Here at Ocean, Dr’s Wilson and McGinty are strong advocates of the use of Omega-3 fish oil for the health of your eyes, especially when a patient has dry eyes. We decided to interview our optometrists to find out more and answer some of the common questions that you may have about Omega-3 fish oils and the eyes.
1. Why Omega-3 fish oil? Won’t flax seed or hemp oil do?
“There are 3 acids that make a complete omega 3 molecule. These are ALA, DHA and EPA. ALA is found mainly in nuts and plants, e.g. walnuts and flax seed, but to a lesser degree in fish. DHA and EPA are found to be more concentrated in fish derived Omega 3.” Dr. Wilson explains.
“Until recently, this wasn’t considered an issue as all Omega-3 was really considered equally beneficial. More recently, however, studies have found that the processing of ALA in the human body isn’t nearly as efficient. It’s conversion to the more usable DHA derivative is limited and slow.”
“Now, I’m not saying there are no benefits to the ALA form.” Dr. Wilson adds, “It’s still beneficial as a supplement for vegans and vegetarians who may wish not to take the fish oil, but you need to consume approximately 80% more than the equivalent fish oil supplement to achieve the same effect.”
2. When should I take my fish oil?
Dr. McGinty responded, “Conventional reasoning states that Omega-3 supplementation should take place with meals, or just prior to meals. Probably to help combat the fishy aftertaste that is sometimes encountered by some and also to promote good uptake through digestion. It is also wise not to take fish oil prior to working out as this may cause gastrict distress.”
“Did you know that I used to have really trouble with taking them?” Dr. Wilson asks, “Then I was chatting about them with a retired pharmacist who said “Why don’t you just freeze them and take them at night before bed?” I was amazed that this worked so quite often will recommend this to my patients and so far no-one has complained of any gastric distress through the night”
“I had never heard of that” remarked a surprised Dr. McGinty, “every day’s a school day!”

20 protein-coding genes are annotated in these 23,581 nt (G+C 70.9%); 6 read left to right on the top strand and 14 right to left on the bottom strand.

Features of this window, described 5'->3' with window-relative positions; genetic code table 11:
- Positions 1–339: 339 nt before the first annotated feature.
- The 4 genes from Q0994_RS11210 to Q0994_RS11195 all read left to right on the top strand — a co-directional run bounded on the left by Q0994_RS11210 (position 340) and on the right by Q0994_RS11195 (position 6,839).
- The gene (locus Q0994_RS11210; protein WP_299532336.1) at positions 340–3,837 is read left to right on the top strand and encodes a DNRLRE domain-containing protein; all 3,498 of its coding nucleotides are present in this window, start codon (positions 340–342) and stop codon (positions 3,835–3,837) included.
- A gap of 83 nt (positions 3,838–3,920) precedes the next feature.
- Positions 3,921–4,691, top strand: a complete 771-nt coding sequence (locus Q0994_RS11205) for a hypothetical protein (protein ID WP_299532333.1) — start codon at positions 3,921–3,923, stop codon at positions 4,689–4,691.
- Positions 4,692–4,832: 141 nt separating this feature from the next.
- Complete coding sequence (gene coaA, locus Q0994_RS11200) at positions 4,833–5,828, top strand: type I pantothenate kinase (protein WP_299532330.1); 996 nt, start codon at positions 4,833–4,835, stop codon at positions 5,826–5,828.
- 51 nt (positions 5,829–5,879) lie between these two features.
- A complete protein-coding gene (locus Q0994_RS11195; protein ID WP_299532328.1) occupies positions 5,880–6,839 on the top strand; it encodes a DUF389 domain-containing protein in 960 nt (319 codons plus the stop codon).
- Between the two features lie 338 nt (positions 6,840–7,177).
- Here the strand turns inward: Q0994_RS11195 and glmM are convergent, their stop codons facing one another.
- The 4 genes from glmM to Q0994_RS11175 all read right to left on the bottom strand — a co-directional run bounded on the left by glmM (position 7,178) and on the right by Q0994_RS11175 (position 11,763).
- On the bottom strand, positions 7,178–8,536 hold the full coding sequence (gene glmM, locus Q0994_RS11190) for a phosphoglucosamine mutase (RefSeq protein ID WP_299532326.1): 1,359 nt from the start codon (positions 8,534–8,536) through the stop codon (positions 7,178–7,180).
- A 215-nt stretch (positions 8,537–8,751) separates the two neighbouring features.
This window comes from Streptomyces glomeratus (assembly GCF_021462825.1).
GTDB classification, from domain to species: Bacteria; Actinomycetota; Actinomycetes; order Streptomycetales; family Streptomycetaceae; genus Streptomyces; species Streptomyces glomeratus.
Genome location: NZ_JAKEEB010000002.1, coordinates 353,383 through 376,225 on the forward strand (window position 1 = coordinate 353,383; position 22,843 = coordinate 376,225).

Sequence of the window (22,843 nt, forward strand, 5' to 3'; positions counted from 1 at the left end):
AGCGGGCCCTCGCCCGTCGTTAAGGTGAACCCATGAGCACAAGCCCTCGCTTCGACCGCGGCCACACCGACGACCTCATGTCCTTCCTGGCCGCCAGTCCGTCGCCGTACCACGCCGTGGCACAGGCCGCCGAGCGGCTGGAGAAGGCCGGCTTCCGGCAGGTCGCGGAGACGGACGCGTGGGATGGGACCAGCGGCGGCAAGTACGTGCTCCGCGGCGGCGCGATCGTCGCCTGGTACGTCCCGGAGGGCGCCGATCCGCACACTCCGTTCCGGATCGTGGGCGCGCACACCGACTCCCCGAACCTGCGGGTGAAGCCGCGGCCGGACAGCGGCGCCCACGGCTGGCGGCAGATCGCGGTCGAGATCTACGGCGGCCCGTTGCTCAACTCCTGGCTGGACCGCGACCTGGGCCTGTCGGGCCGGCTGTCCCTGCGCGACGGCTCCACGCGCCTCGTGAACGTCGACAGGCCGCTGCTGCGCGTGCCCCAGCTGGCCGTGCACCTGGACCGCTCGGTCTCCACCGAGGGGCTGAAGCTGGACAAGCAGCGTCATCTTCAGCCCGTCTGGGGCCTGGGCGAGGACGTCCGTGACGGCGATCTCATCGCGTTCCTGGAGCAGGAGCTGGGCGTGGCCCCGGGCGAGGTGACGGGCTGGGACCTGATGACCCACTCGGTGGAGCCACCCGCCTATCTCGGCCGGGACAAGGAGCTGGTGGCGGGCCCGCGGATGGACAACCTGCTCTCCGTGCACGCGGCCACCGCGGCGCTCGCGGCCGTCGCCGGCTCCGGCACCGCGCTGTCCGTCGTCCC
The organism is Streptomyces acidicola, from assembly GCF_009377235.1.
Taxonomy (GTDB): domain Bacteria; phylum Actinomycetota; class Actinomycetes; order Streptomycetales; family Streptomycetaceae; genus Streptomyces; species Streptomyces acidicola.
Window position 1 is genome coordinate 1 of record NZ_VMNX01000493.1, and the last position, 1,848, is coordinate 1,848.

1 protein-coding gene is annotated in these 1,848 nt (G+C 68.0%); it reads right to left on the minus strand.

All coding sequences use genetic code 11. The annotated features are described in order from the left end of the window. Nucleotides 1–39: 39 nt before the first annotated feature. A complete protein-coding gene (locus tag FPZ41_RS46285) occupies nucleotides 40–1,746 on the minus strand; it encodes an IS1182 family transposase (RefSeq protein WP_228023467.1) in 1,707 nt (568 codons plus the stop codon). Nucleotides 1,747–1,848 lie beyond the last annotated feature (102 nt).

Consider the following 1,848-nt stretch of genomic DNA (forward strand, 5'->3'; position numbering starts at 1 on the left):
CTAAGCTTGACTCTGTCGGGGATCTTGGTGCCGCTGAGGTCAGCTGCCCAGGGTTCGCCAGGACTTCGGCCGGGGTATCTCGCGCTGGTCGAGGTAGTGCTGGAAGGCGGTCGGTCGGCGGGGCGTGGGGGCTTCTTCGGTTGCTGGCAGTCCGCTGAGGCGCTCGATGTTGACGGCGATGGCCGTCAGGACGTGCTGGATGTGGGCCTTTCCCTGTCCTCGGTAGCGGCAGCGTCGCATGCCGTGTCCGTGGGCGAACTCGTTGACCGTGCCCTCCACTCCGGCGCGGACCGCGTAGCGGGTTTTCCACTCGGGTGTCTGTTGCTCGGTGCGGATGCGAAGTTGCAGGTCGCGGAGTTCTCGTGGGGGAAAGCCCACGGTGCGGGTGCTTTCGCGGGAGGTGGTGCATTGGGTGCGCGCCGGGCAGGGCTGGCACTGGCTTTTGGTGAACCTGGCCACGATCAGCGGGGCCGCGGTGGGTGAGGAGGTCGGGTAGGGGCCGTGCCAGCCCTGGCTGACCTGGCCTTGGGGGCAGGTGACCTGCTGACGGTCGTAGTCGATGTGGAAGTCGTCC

“Indeed! I would value your feedback if anyone tries it (good or bad I’m interested) so if you do try this tip, please e-mail me with how you get on: [email protected].”
3. How much fish oil should I take?
“Now, as optometrists we are dealing with the eyes primarily, but have to remember that the eyes are connected to the rest of the body and therefore have to consider any potential side effects.” explains Dr. Wilson, “I never recommend more than the daily recommended amount of Omega-3 fish oil, which is between 900-1200mg/day. This amount should contain a minimum of 600mg of DHA so check those labels carefully.”
Dr. McGinty adds, “Sometimes you actually have to take 2-3 times the amount of “oil” to get the appropriate concentrations depending on the quality and type of fish oil you choose.
There are also times that amounts higher than this that may be recommended by your Physician for other health issues, especially increased blood triglycerides, but this is done in careful consideration of any other medications you’re taking at the time. Omega-3 acids can both enhance and decrease the effectiveness of a number of medications.”
“Absolutely” agrees Dr. Wilson, “There is even evidence that excessive amounts of Omega-3 can, in some people, increase their risk of stroke. I, for one, believe in everything in moderation so the daily recommended amount values sit well within my ethics and personal feelings.”
To be continued …/ (Part 2)